In what seemed like a holiday session, the markets barely budged Friday with the S&P 500 finishing down but only by 0.07 and the NASDAQ gaining 0.12%. Most of these gains came in the last hour which has been a pattern of late. From a technical standpoint the markets continue to rally and hold, although since those two massive gains wrapped around the year end, very little actual upward movement has occurred; part of this is the market has been in some form of overbought stage the entire year of 2013.
Let’s look at some longer term index charts tonight. The S&P 500 is testing September 2012 highs which in turn is testing 5 year highs. Which by definition mean the index is above the April 2012 highs. A case could be made that this will be the third major upward channel over the past year, although the fiasco around the fiscal cliff created a tremendous headfake. At the end of 2012 it was discussed that a potential “head and shoulders” formation was being created (the three green circles) but the big rally on Jan 2nd, most likely ended that idea.
The NASDAQ is not quite as strong although we generally have a similar pattern. This index has yet to reach April 2012 levels. For the market rally to continue one would think there would eventually be a rotation into this tech heavy index. You could still make the case for the “head and shoulders” pattern here until the 3200 level is breached.
Let’s look at gold and silver on these longer timeframes as well. With gold we can see a pattern of lower highs, which is bearish. There is a bearish double top that was created in August/September 2011 and the commodity has never seen those highs again. Then a lower high in November 2011, then an even lower high in February 2012 which was matched in October 2012. So until at least that level is beaten to the upside, there is no long term bullish viewpoint on gold. Now with that said one can see how important $1525 is to the downside – it has been hit three times over the past year+, and that is where buyers came in en masse.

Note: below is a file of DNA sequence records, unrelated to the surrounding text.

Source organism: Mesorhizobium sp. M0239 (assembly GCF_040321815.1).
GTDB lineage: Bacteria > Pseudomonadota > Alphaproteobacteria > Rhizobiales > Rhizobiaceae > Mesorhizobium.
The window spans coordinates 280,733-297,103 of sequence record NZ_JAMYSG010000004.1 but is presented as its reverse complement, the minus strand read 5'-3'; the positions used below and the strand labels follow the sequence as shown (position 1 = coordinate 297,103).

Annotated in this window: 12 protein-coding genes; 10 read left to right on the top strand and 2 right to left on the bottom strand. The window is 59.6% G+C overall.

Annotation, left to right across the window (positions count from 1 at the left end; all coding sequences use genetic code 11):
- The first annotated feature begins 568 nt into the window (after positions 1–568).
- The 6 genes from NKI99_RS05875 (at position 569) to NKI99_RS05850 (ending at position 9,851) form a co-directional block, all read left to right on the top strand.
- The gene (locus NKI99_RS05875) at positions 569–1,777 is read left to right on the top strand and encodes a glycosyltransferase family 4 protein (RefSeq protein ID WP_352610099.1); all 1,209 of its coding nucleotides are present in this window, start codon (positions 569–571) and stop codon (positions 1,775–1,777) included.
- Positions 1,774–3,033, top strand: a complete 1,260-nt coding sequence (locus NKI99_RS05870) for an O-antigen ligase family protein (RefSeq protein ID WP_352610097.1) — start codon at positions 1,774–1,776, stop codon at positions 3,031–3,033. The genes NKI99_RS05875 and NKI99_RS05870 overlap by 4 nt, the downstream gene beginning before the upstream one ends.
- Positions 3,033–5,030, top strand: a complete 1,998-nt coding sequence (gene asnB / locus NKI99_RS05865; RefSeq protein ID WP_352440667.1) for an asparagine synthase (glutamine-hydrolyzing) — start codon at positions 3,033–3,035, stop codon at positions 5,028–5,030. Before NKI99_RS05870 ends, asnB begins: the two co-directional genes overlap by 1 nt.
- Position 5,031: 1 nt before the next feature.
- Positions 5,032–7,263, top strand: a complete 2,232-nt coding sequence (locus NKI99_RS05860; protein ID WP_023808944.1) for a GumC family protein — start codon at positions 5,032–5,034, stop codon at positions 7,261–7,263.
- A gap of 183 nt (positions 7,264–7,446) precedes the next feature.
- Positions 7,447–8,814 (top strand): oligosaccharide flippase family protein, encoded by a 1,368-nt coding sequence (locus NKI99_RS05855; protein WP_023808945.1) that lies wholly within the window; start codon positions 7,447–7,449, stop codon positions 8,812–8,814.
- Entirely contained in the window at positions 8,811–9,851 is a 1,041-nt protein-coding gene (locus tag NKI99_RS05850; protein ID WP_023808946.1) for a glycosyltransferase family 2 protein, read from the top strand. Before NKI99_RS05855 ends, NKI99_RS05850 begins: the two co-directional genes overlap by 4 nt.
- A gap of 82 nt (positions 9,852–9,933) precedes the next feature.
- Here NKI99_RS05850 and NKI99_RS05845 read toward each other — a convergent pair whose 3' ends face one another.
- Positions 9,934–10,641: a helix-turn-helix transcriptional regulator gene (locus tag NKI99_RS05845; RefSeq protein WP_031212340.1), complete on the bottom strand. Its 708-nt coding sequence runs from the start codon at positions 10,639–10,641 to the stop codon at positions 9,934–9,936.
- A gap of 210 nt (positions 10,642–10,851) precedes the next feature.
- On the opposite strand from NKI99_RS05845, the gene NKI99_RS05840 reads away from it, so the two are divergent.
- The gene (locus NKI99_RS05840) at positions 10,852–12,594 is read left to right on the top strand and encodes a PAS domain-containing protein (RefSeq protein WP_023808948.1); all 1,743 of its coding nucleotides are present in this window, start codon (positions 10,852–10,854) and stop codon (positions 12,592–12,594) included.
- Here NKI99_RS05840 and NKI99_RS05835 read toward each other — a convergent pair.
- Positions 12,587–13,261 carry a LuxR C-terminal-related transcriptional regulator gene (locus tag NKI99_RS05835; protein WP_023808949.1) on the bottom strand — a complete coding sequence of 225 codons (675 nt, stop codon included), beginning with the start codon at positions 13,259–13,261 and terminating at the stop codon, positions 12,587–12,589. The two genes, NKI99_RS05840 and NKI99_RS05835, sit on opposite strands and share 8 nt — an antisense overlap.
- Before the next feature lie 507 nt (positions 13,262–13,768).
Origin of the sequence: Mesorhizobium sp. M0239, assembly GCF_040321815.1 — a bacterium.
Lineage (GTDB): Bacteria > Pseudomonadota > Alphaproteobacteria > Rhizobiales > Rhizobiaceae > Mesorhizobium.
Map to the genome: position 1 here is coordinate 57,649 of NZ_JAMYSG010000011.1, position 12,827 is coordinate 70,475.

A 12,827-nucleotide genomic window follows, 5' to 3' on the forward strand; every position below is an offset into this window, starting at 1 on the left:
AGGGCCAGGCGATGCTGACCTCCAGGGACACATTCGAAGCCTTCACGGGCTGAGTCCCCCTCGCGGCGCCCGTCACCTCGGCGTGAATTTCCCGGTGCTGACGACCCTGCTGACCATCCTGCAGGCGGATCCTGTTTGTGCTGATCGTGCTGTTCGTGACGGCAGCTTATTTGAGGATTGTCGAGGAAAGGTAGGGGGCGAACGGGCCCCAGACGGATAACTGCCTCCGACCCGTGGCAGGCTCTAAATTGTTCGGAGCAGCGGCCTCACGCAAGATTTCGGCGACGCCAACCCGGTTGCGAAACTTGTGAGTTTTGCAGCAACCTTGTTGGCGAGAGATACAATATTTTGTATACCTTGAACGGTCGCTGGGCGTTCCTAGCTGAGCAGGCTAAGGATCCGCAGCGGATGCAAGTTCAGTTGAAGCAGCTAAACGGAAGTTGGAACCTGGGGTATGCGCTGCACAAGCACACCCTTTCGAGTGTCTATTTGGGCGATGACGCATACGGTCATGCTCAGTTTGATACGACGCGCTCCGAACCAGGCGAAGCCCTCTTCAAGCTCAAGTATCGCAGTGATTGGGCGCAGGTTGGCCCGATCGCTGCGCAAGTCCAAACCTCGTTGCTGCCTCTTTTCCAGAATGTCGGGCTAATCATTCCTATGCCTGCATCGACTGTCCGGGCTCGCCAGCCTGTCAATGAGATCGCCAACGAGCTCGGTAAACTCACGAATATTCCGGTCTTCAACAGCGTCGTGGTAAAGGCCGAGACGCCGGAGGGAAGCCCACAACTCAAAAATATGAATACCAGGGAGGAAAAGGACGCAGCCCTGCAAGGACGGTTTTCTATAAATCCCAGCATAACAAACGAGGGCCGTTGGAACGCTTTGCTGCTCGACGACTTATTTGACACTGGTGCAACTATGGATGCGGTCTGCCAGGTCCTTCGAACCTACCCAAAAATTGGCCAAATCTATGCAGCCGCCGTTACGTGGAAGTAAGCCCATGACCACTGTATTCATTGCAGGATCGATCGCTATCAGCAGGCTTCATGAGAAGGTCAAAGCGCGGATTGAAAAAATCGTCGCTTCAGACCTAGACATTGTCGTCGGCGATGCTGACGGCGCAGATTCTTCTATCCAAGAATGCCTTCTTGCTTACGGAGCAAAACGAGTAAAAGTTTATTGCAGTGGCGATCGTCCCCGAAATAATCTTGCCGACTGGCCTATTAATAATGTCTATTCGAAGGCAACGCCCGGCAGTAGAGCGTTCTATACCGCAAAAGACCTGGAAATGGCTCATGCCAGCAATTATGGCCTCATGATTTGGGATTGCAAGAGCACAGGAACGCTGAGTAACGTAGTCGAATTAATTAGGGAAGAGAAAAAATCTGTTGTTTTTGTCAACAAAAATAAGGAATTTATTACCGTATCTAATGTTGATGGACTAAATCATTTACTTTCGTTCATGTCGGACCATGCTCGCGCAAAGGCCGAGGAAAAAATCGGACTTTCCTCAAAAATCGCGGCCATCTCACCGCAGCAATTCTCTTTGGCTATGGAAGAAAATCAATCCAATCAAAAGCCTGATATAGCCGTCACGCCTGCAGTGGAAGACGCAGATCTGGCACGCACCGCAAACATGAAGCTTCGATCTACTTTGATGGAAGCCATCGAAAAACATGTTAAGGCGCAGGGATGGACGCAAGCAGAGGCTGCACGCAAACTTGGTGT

Silver looks very similar and almost an identical analysis can be utilized, just use different numbers; a series of lower highs and $26 being the floor buyers show up at.
In interesting economic related news of the week, did you know French actor Gerard Depardieu fled to Russia to escape the now onerous top tax rates (which they tried to make 75%).
“I love your country, Russia — its people, its history, its writers,” the “Green Card” actor wrote in an open letter to Russian President Vladimir Putin. Nobody doubted that Depardieu’s decision to accept Putin’s offer of Russian citizenship stemmed from French President Francois Hollande’s plan for a “rich tax” of 75 percent for residents earning more than 1 million euros ($1.3 million). The French government has said it intends to revise its draft legislation after the country’s top court struck down the proposed law last month. Russia’s personal tax rate is 13 percent for most income, hardly comparable to Hollande’s punishing levy for the rich.